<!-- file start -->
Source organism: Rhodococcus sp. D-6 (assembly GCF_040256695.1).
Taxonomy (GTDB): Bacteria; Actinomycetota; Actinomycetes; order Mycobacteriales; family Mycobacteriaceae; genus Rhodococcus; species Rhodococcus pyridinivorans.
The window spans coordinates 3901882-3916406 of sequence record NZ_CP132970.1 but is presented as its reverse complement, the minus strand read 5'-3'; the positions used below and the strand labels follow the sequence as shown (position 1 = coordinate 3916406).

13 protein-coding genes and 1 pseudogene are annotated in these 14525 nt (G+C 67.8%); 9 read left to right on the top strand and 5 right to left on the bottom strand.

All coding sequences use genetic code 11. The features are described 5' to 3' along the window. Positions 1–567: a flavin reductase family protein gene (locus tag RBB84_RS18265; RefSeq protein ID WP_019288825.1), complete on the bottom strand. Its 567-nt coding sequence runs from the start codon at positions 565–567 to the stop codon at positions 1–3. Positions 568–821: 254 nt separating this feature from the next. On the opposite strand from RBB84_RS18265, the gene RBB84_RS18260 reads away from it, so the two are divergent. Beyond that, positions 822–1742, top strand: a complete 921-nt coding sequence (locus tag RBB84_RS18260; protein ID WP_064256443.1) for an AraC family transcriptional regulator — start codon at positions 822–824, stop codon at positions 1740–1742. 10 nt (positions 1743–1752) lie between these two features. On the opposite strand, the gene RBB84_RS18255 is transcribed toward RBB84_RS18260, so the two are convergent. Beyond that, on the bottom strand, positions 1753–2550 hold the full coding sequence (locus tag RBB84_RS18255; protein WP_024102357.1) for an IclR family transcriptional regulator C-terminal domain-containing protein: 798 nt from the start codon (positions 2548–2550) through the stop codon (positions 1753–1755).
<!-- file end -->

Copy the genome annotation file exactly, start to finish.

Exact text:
Source organism: Rhodococcus sp. D-6 (assembly GCF_040256695.1).
Taxonomy (GTDB): Bacteria; Actinomycetota; Actinomycetes; order Mycobacteriales; family Mycobacteriaceae; genus Rhodococcus; species Rhodococcus pyridinivorans.
The window spans coordinates 3901882-3916406 of sequence record NZ_CP132970.1 but is presented as its reverse complement, the minus strand read 5'-3'; the positions used below and the strand labels follow the sequence as shown (position 1 = coordinate 3916406).

13 protein-coding genes and 1 pseudogene are annotated in these 14525 nt (G+C 67.8%); 9 read left to right on the top strand and 5 right to left on the bottom strand.

All coding sequences use genetic code 11. The features are described 5' to 3' along the window. Positions 1–567: a flavin reductase family protein gene (locus tag RBB84_RS18265; RefSeq protein ID WP_019288825.1), complete on the bottom strand. Its 567-nt coding sequence runs from the start codon at positions 565–567 to the stop codon at positions 1–3. Positions 568–821: 254 nt separating this feature from the next. On the opposite strand from RBB84_RS18265, the gene RBB84_RS18260 reads away from it, so the two are divergent. Beyond that, positions 822–1742, top strand: a complete 921-nt coding sequence (locus tag RBB84_RS18260; protein ID WP_064256443.1) for an AraC family transcriptional regulator — start codon at positions 822–824, stop codon at positions 1740–1742. 10 nt (positions 1743–1752) lie between these two features. On the opposite strand, the gene RBB84_RS18255 is transcribed toward RBB84_RS18260, so the two are convergent. Beyond that, on the bottom strand, positions 1753–2550 hold the full coding sequence (locus tag RBB84_RS18255; protein WP_024102357.1) for an IclR family transcriptional regulator C-terminal domain-containing protein: 798 nt from the start codon (positions 2548–2550) through the stop codon (positions 1753–1755).